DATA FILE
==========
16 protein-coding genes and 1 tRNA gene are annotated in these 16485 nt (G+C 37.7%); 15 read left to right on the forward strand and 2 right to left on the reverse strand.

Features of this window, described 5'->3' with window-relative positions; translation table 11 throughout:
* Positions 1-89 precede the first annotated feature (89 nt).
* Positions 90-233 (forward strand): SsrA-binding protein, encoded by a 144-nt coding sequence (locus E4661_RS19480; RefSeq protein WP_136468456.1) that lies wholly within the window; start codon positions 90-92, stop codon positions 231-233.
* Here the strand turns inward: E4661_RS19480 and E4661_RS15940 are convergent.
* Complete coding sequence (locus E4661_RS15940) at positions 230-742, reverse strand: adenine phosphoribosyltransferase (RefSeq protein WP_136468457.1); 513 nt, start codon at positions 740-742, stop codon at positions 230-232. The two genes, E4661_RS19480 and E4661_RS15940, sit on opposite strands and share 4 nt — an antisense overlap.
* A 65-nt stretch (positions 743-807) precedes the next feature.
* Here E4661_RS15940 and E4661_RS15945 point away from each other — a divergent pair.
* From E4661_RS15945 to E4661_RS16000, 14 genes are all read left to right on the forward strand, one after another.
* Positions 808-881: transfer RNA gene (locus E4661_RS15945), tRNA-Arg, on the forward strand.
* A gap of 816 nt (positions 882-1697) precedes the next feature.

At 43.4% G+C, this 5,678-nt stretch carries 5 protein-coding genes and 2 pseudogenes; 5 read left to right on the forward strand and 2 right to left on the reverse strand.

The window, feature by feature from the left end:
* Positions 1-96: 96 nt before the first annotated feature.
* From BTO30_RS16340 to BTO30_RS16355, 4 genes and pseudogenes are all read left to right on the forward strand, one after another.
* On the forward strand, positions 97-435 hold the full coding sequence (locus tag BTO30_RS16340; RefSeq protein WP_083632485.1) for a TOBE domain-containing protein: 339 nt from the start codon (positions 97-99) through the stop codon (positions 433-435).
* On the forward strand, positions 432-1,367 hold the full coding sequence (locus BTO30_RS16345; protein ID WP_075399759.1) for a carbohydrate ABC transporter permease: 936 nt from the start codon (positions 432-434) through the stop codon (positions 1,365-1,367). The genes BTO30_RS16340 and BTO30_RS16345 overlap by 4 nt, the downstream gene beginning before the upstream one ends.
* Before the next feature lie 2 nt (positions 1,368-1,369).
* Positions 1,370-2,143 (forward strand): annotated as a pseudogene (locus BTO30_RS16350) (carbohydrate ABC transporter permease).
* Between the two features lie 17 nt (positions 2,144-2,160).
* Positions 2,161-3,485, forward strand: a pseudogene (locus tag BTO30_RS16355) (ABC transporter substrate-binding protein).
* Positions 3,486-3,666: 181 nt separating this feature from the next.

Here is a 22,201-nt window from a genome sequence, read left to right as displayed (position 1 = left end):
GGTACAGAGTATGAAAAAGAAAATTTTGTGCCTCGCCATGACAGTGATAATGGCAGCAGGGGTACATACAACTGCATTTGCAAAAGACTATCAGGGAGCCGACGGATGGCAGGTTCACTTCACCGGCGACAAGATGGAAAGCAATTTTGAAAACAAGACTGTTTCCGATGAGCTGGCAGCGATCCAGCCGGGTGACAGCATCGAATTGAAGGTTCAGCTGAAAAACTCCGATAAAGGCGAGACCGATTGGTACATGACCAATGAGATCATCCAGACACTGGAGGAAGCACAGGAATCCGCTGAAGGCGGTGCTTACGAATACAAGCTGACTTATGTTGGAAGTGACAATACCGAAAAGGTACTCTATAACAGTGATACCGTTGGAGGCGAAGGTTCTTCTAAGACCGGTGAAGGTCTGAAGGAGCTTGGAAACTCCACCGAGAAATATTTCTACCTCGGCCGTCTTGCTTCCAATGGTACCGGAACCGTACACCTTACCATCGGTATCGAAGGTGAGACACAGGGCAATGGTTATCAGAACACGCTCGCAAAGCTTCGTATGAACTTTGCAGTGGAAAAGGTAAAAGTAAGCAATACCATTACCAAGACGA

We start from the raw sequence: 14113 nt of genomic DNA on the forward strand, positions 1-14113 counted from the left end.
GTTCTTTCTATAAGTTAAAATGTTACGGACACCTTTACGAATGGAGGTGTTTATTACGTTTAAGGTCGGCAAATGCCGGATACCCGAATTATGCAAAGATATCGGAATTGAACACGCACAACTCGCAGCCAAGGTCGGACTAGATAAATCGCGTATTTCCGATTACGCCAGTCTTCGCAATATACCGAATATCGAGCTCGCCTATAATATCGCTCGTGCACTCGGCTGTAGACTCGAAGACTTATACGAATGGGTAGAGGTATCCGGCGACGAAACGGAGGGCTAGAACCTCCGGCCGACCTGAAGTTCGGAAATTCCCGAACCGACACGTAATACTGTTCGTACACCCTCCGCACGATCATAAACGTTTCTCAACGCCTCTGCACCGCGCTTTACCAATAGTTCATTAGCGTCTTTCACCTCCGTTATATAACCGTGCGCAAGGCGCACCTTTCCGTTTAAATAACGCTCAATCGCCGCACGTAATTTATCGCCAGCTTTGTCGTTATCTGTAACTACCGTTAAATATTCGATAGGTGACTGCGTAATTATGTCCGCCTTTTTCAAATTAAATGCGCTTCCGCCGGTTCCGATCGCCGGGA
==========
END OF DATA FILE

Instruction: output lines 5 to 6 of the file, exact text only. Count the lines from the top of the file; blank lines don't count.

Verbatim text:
* Here the strand turns inward: E4661_RS19480 and E4661_RS15940 are convergent.
* Complete coding sequence (locus E4661_RS15940) at positions 230-742, reverse strand: adenine phosphoribosyltransferase (RefSeq protein WP_136468457.1); 513 nt, start codon at positions 740-742, stop codon at positions 230-232. The two genes, E4661_RS19480 and E4661_RS15940, sit on opposite strands and share 4 nt — an antisense overlap.